Critical to understanding your market is knowing who your competitors are. If the landscape is getting increasingly competitive, that will endanger your ability to make it, so get the clearest picture possible of the market before stepping into business ownership.

How does the business generate money?

This is an important question in the case of businesses with multiple revenue streams.

For example, this might break down to a majority of revenue being generated by affiliate marketing, and the remaining income being generated by ecommerce.

A seller or a trusted broker should lay out which revenue stream brings in what percentage of income so you have a clear vision of how the business earns.

What do you do in terms of marketing?

This is a great question to ask to learn what’s working for the business and where the business could expand its marketing efforts.

Make sure to explore with the seller which traffic channels are strongest, whether it’s social media or paid ads. Also, ask them if they’ve tried any alternative marketing strategies like influencer marketing or building out a video presence, so you’re clued in on everything they’ve tried.

The goal here is to draw up a business plan that has diversified traffic channels to mitigate risk. If the seller hasn’t tried a lucrative channel like email marketing, then you know what your first marketing task is when you buy the business.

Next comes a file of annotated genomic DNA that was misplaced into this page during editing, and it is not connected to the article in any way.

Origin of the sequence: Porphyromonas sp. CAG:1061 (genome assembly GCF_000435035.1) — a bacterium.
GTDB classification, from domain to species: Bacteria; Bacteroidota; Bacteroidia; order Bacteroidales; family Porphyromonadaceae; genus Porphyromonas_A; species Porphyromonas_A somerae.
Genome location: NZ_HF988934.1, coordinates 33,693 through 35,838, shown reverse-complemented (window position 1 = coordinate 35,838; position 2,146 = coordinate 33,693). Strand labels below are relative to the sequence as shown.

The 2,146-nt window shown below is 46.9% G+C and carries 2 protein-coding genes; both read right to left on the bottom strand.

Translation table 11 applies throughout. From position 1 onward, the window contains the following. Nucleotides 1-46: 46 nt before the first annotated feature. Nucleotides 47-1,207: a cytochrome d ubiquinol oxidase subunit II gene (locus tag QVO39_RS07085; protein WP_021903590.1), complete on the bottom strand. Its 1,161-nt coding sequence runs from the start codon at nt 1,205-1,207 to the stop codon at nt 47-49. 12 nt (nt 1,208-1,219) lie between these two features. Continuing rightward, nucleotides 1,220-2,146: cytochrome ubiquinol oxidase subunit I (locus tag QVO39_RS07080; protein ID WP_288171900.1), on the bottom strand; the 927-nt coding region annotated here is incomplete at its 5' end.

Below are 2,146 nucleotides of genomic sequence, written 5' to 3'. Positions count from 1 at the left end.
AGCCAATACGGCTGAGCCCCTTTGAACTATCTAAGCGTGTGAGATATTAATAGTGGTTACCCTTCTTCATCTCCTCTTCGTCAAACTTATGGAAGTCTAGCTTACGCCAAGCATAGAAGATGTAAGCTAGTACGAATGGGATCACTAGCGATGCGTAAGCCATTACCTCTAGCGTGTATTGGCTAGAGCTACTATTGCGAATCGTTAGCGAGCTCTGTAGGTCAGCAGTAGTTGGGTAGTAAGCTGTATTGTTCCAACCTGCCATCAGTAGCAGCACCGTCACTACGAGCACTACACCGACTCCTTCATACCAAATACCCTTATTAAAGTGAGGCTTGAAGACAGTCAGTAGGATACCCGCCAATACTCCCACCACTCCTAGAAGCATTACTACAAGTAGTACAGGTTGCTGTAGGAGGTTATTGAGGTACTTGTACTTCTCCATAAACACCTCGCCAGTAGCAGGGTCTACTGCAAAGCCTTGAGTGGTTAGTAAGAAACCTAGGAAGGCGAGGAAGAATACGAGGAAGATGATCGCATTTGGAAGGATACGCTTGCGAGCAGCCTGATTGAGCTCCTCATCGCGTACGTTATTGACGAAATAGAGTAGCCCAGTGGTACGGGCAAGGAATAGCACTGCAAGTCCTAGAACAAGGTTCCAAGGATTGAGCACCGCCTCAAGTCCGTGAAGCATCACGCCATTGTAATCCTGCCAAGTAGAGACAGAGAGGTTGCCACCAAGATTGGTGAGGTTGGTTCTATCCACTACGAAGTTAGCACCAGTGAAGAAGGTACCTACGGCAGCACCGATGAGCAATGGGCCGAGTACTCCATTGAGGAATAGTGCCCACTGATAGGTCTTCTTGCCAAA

What assets or liabilities are included in the sale?

A business always includes more than meets the eye. The assets the business owns are crucial to understanding the value of the business and what you’ll be gaining in the deal.

Obvious assets might be the domain, relevant ad or affiliate accounts, employee contracts, or SOPs.

Others are lesser-known but just as important to clear up with the seller.

Ask them if the business has intellectual property and if they will be transferring ownership rights to that property. From a legal perspective, you’ll want to know if there are any licenses or permits from any industry organizations. In the case of physical assets, get an understanding of whether they own or lease equipment that impacts their ability to run the business.

Less tangible, but still necessary to understand, is what the company’s reputation is and their degree of brand recognition in the market. Ideally, as a new owner, you should be able to continue what the seller has built and maintain relationships with customers.